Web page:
Alberta’s energy regulator blasted for conflicts, mismanagement and misusing millions. It’s no surprise, say critics of agency responsible for regulating oil, gas and coal production.
Critics of the energy regulator’s performance on issues like cleanup of abandoned well say that reports the agency was mismanaged are no surprise.
Three separate Alberta government investigations have slammed the controversial Alberta Energy Regulator for mismanagement, the misuse of millions of public dollars and conflict of interest.
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Separate reports by Ethics Commissioner Marguerite Trussler, Public Interest Commissioner Marianne Ryan and Auditor General Doug Wylie detailed how senior members of the AER set up a private organization called the International Centre for Regulatory Excellence (ICORE), initially described as non-profit.
The centre’s original mandate was to promote “best in class” regulatory practices. But it later set out to become an international training centre for regulators.
Trussler was blunt and scathing in her report, saying the scheme was intended to benefit CEO Jim Ellis and three other AER employees. Ellis retired in November.
“The primary motivation behind ICORE Energy Services (NFP) was to create future employment or remuneration for Mr. Ellis,” Trussler reported. “He thus furthered his private interests.”
The auditor general found that ICORE consumed at least $5.4 million of AER funding between 2017 and 2019. Approximately $3.1 million has been recovered.
The auditor general’s report noted that about two years ago, AER staff started to worry about “time spent on non-Alberta regulatory activities, efforts to commercialize AER intellectual property, and the belief that some of the efforts were in pursuit of personal benefits by a few individuals.”
It concluded the regulator acted outside of its mandate, spent public money inappropriately and failed to prevent conflict of interest.
It also noted the “tone at the top at AER did not support a strong control environment or compliance with policies.”
Revelations by a whistleblower last year sparked the investigations.
The Alberta Energy Regulator, an industry funded agency responsible for regulating oil and gas activity and coal mining in the province — including oil sands development and fracking — has frequently been criticized for failing to provide proper oversight.
The reports described it as out of control and unaccountable, despite supposed government oversight.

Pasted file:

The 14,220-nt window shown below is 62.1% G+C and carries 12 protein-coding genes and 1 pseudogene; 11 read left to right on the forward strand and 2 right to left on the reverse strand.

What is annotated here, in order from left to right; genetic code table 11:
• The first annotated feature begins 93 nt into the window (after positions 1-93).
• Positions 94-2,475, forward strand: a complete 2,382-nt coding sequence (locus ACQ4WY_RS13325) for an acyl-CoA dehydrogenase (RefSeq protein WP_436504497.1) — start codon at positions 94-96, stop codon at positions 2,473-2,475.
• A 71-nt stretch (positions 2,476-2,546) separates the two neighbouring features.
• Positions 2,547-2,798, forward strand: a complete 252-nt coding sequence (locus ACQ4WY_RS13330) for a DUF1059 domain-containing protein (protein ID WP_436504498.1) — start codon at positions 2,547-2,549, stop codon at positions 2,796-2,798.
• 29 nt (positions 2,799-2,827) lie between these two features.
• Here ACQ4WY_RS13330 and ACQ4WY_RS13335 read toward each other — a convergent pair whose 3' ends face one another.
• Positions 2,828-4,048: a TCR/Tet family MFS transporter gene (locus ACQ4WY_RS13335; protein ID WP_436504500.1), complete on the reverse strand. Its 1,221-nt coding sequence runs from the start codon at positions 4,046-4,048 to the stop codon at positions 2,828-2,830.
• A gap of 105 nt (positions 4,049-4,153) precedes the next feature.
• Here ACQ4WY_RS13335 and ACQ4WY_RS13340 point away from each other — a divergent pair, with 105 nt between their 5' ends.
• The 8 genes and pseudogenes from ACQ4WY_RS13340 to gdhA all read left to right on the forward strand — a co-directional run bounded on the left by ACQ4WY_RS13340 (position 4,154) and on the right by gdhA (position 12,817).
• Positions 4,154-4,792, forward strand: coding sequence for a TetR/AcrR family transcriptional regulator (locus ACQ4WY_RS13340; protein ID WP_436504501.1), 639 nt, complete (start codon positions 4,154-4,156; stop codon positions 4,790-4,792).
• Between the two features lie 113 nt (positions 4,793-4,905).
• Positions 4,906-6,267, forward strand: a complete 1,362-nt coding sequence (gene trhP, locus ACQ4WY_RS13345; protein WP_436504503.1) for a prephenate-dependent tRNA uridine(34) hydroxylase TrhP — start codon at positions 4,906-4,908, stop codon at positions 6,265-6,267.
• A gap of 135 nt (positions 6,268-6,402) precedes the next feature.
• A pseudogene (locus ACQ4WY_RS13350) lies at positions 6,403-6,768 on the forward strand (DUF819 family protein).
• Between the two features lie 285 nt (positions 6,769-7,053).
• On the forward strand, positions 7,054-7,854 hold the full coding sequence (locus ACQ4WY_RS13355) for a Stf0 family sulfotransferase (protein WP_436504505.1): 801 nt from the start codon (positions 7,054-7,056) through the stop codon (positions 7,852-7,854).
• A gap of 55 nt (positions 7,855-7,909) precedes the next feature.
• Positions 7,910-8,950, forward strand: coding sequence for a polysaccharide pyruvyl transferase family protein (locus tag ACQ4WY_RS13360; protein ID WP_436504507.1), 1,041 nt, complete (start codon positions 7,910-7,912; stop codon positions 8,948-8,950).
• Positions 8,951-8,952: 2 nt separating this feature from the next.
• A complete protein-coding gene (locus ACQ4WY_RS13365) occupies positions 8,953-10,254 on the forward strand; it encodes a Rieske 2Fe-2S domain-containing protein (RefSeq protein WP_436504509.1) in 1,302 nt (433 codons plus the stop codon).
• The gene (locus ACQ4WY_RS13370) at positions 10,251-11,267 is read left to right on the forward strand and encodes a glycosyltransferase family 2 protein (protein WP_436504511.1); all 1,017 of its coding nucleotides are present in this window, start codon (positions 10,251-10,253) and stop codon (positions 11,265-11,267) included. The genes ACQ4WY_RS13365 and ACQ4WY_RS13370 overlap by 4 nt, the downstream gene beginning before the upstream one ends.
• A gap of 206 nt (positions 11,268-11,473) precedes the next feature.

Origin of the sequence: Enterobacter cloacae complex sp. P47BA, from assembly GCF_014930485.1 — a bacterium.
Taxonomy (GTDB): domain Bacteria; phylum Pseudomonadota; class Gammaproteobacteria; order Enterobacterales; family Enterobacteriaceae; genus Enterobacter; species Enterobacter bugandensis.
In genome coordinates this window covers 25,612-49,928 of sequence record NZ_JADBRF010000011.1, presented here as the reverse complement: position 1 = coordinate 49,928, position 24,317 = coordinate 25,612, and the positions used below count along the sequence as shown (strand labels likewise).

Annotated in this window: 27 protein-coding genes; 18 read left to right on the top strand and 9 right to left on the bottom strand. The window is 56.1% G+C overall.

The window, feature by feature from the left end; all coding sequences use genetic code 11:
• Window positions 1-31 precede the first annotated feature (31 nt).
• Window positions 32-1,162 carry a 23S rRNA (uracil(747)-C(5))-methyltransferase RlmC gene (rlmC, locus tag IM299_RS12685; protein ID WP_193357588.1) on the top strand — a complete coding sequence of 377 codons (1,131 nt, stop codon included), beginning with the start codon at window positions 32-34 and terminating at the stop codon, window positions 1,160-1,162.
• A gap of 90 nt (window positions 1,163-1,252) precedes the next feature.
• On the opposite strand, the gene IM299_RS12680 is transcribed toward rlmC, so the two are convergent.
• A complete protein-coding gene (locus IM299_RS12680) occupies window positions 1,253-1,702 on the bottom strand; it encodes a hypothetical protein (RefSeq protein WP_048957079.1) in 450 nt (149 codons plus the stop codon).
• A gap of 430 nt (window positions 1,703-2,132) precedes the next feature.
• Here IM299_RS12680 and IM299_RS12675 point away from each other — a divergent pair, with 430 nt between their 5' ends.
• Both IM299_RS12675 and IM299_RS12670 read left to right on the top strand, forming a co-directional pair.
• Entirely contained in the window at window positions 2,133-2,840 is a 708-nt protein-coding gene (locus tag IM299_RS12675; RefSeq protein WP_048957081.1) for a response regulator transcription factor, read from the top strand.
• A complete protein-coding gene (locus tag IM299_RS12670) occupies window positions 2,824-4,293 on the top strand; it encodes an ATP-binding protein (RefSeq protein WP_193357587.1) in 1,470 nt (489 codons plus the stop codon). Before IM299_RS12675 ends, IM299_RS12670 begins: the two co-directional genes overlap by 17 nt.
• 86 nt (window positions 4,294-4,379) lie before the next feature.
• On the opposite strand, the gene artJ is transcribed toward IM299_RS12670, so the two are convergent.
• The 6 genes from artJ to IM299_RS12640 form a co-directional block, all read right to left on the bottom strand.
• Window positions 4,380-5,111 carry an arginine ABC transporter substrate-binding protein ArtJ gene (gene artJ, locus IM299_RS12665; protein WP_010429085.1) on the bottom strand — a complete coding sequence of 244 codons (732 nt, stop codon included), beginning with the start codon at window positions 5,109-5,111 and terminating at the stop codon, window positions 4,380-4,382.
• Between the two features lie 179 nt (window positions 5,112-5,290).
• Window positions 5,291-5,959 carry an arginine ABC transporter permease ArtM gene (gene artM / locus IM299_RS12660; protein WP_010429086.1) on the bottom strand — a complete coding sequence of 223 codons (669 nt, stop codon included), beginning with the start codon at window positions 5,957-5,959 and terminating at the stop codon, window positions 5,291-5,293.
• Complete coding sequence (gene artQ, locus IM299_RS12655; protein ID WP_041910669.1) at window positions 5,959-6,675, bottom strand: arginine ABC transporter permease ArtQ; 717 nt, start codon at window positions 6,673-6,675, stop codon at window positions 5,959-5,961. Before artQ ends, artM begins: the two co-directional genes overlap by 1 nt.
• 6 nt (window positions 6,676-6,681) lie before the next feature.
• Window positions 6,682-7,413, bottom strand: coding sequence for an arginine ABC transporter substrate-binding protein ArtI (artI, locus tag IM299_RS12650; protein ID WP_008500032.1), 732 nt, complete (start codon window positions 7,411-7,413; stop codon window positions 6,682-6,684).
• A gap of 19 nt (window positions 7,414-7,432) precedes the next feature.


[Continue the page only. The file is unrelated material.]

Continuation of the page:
“I found a culture at the senior management level at the Alberta Energy Regulator that promoted a wrongful manipulation and omission of facts designed to mislead both the board and the government,” Trussler reported. “I found those actions to mislead both troubling and unacceptable.”
Shaun Fluker, an associate University of Calgary law professor who has written extensively about the regulator, found the reports alarming but not surprising.
“It is troubling, to say the least, that the CEO of Alberta’s Energy Regulator can scheme to this extent — and for so long — about using public time and money for private gain with very little apparent concern about any of this ever being revealed,” said Fluker in an email to The Tyee.
“This raises serious questions about the extent to which there is any real ministerial or cabinet oversight over the operations of the AER,” he added.
The reports also cast doubt on the AER’s overall performance, Fluker added.
“The actions of senior executives at the AER revealed in these reports should certainly call into question the legitimacy of the AER as serving the public interest and the extent to which the AER deserves to be afforded deference by Alberta courts,” he said in the email.
The auditor general found that Ellis, who had led the regulator since 2013 and was paid $700,000 a year, also set up a for-profit version of ICORE “unbeknownst to the AER Board and AER staff.”
One of ICORE’s contracts included the delivery of certified training courses “on stakeholder engagement and regulation of unconventional energy development” at a Mexican university.
The Ethics Commissioner noted Ellis “had a conflict of interest in that he furthered his own interest and improperly furthered the private interest of three other employees.”
“ICORE-related activities at the AER provide a case study of how controls can be overridden, public money can be wasted, and harm can befall an organization when potential conflicts of interest are present, and weak processes exist,” Trussler reported. “The ICORE situation provides important lessons about how controls can break down when those charged with oversight fail to heed the warning signs and improperly assess systems and risks.”
Regan Boychuk, the founder of Reclaim Alberta, an advocacy group, said the investigations captured what has been wrong at the agency for years.